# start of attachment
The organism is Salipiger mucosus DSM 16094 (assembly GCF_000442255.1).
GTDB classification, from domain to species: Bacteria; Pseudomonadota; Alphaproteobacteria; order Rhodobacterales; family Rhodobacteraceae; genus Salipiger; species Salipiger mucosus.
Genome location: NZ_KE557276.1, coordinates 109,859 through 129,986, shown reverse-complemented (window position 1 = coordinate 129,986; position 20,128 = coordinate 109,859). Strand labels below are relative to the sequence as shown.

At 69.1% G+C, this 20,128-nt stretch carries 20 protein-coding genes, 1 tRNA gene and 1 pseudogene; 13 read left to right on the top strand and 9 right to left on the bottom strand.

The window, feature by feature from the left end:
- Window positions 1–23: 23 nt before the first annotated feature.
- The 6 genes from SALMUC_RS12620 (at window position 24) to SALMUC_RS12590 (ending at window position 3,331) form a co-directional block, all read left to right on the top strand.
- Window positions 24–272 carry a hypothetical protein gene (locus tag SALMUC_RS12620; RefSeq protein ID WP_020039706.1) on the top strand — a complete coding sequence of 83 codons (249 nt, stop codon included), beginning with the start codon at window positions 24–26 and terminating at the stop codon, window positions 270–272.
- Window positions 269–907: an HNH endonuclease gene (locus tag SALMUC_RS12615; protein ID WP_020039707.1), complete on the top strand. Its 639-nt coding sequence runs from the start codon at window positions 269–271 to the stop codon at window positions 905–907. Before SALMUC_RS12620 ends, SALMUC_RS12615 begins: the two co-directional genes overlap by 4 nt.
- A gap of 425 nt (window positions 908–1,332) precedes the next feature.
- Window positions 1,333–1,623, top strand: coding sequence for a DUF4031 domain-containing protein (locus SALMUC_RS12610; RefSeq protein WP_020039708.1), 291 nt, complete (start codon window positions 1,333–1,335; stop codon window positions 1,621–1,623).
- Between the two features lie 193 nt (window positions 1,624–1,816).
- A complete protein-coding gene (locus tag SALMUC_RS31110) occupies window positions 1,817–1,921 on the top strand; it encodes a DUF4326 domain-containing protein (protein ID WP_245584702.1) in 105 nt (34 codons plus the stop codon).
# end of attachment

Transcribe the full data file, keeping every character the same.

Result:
The organism is Salipiger mucosus DSM 16094 (assembly GCF_000442255.1).
GTDB classification, from domain to species: Bacteria; Pseudomonadota; Alphaproteobacteria; order Rhodobacterales; family Rhodobacteraceae; genus Salipiger; species Salipiger mucosus.
Genome location: NZ_KE557276.1, coordinates 109,859 through 129,986, shown reverse-complemented (window position 1 = coordinate 129,986; position 20,128 = coordinate 109,859). Strand labels below are relative to the sequence as shown.

At 69.1% G+C, this 20,128-nt stretch carries 20 protein-coding genes, 1 tRNA gene and 1 pseudogene; 13 read left to right on the top strand and 9 right to left on the bottom strand.

The window, feature by feature from the left end:
- Window positions 1–23: 23 nt before the first annotated feature.
- The 6 genes from SALMUC_RS12620 (at window position 24) to SALMUC_RS12590 (ending at window position 3,331) form a co-directional block, all read left to right on the top strand.
- Window positions 24–272 carry a hypothetical protein gene (locus tag SALMUC_RS12620; RefSeq protein ID WP_020039706.1) on the top strand — a complete coding sequence of 83 codons (249 nt, stop codon included), beginning with the start codon at window positions 24–26 and terminating at the stop codon, window positions 270–272.
- Window positions 269–907: an HNH endonuclease gene (locus tag SALMUC_RS12615; protein ID WP_020039707.1), complete on the top strand. Its 639-nt coding sequence runs from the start codon at window positions 269–271 to the stop codon at window positions 905–907. Before SALMUC_RS12620 ends, SALMUC_RS12615 begins: the two co-directional genes overlap by 4 nt.
- A gap of 425 nt (window positions 908–1,332) precedes the next feature.
- Window positions 1,333–1,623, top strand: coding sequence for a DUF4031 domain-containing protein (locus SALMUC_RS12610; RefSeq protein WP_020039708.1), 291 nt, complete (start codon window positions 1,333–1,335; stop codon window positions 1,621–1,623).
- Between the two features lie 193 nt (window positions 1,624–1,816).
- A complete protein-coding gene (locus tag SALMUC_RS31110) occupies window positions 1,817–1,921 on the top strand; it encodes a DUF4326 domain-containing protein (protein ID WP_245584702.1) in 105 nt (34 codons plus the stop codon).